One string, at least 10 feet long (but the longer the better)
One stick (8 inches to 1 foot in length)
One guitar case
Bait- marshmallows work well because you can break them up and stick the pieces where you want, though fresh green pine cones are great too. Anything you discover they like (I’d love to see a node about that).
A (or some) squirrel(s).
This is basically the classic box-propped-up-with-a-stick trap.
The guitar case works well because the lid is heavy enough to remain shut with a squirrel inside it.
First, place the guitar case at the edge of the woods or near some bush. It’s fine if you leave it there (lid down) while making other preparations (the squirrels may become more comfortable around it in their environment).
Take your handy-dandy stick and tie the rope around it at about half-point. Place the stick next to the guitar case and lead the rope back to where you plan to spend your time waiting, preferably somewhere where you can clearly see you guitar case, far enough away so as to not scare the squirrels away or make them leery about investigating the area. If you are going to be in the sun, wear sunscreen: time flies when trying to catch a squirrel, and you don’t want a burn.
Now it is time to set your bait. You must, no matter what bait you use, create a trail leading up to the guitar case. Don’t leave copious amounts of bait lying around or your squirrel will not see the point in venturing into the guitar case for more. The trick is to leave only a few pieces; each piece should increase in proximity to the case. Have lots of bait with you. You can always lay more bait if need be.
Grab that wonderful newspaper. Line your guitar case with it. Do not worry if, at this point, your laid out bait is being stolen by rodentia. This is good; it means the squirrels are waiting for you to vacate the premises for to get at more food.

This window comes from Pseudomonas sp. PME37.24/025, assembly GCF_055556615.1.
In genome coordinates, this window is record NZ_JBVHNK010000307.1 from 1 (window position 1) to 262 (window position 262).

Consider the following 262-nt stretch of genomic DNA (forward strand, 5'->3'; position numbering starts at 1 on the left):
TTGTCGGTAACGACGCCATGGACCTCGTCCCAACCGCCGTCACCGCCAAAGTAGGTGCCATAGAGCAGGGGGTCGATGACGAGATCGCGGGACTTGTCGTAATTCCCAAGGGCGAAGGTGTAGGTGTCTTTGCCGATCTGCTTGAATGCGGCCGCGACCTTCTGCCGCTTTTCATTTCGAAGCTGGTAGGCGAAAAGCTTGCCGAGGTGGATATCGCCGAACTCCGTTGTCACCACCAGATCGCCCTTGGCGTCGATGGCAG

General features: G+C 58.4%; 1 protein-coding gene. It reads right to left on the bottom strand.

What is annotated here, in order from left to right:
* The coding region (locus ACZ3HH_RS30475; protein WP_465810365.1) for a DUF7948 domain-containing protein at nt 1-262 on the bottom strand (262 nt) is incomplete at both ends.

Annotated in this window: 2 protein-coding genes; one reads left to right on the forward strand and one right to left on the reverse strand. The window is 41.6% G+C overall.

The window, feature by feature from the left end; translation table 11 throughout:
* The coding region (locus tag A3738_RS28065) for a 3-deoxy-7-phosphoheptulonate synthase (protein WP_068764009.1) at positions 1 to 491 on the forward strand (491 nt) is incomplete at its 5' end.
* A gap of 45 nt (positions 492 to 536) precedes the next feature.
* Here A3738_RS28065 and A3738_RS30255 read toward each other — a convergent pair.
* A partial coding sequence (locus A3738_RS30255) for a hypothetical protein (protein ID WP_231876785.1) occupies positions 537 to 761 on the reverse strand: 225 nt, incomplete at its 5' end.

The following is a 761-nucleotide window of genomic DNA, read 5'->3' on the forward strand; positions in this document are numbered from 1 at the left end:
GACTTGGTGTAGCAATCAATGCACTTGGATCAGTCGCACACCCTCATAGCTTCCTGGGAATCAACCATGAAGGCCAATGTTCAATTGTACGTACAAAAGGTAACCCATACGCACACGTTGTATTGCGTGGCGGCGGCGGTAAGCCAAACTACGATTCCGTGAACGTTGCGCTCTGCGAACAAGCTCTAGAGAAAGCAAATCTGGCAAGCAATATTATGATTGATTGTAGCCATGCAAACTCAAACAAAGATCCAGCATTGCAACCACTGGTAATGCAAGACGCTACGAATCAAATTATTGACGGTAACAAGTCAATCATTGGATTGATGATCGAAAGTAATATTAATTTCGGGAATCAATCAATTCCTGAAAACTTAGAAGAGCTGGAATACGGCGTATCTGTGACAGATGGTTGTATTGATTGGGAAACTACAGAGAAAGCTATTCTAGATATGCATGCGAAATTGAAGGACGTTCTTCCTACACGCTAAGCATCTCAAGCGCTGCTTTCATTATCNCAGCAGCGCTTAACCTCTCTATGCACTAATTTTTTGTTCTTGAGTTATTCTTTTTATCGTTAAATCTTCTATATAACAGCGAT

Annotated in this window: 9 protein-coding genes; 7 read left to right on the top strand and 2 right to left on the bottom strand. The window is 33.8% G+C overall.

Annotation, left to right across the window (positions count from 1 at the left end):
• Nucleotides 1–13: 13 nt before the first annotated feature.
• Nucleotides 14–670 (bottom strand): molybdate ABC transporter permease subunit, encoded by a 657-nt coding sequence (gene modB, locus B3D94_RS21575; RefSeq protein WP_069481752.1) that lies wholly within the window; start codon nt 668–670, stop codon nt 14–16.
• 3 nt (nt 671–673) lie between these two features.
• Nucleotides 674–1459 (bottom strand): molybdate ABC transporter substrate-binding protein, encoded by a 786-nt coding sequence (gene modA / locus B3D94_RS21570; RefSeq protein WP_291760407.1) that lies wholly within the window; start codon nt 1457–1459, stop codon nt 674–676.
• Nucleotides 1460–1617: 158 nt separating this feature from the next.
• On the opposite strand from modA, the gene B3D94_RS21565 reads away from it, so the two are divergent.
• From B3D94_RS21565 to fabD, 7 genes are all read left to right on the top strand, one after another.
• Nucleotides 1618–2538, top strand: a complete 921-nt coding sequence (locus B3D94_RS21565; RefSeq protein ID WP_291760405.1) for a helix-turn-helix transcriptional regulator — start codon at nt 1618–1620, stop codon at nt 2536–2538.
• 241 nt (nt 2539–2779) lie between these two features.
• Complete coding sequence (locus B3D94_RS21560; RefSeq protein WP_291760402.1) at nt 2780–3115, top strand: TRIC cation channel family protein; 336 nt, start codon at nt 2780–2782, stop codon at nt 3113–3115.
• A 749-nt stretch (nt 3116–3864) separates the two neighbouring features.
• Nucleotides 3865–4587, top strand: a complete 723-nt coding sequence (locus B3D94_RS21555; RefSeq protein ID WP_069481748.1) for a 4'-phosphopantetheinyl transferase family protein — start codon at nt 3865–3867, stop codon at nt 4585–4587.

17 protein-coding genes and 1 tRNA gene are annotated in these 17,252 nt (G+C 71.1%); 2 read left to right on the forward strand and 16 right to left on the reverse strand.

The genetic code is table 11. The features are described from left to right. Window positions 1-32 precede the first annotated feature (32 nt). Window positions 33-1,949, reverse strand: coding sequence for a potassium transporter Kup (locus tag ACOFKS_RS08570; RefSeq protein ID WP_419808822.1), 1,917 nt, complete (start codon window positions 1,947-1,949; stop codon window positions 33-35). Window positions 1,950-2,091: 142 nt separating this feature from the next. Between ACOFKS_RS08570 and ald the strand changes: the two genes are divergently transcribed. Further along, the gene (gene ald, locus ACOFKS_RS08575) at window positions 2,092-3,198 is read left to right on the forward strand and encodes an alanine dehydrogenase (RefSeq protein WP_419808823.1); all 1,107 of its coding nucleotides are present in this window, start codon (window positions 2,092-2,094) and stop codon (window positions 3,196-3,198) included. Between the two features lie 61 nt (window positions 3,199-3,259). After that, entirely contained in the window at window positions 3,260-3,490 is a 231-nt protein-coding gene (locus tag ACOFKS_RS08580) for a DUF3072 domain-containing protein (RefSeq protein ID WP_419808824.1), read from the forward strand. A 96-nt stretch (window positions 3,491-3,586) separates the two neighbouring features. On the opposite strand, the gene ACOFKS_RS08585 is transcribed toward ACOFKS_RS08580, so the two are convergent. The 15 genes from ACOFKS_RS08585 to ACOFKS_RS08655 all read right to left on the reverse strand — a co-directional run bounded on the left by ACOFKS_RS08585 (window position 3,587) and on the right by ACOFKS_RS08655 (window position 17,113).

Prop the guitar case lip up with the stick. Put about half a dozen bait bits in the center. This ‘in the center’ business is important; your quarry must have to actually jump down into the case to get at the bait. Be sure to test the stick, pulling on the sting to see if it can be pulled away easily. Find the best way to place you stick: loose enough to be easily pulled away, but not so fragile that it will fall if a breeze (or a squirrel) brushes past it.
Please note: Squirrels have sharp claws and can dig their teeth very far into human flesh in a single bite.
Go over to you waiting spot. Sit down. Get comfortable. Get a good book. Look like you’re interested in anything else but that guitar case and those squirrels. If you have other people around you, talk to them. This will create the illusion that you are just a preoccupied bystander and not a being intent on capturing squirrels (squirrels generally do not like these individuals). I found it was much more amusing to use my guitar to entertain myself, singing observationally about the squirrels and other things around me (My ballad: Major key: “I’m a squirrel, what shall I do today? I think I’ll go over and see what’s in that guitar case over there. Mmm, food, I should jump in and get it!” Minor key: “I’m an evil villain, intent on capturing myself a squirrel!” etc.). This passes the time and entertains.
They will come. Wait. It takes patience. Wait some more. Do not pull the string until a squirrel is entirely in the case. Wait for it. I don’t care if it looks like it’s going to jump in, or if it’s perched indecisively on the rim and is going to jump in; if it’s not in, it’s not in. The moment the squirrel jumps in (the first hint of all four feet being out of contact with the case) pull the string.
If all has been done properly, you will have a squirrel inside a closed (and newspaper lined) guitar case. Ta-da!
Also, I may node more on this, following up on what to do after you’ve caught your squirrel. But right now, I don’t care.
Maybe soon to come: What Squirrels Will and Will Not Eat, How To Relocate a Squirrel, How to Keep a Squirrel as a Pet, and How to Cook Squirrel.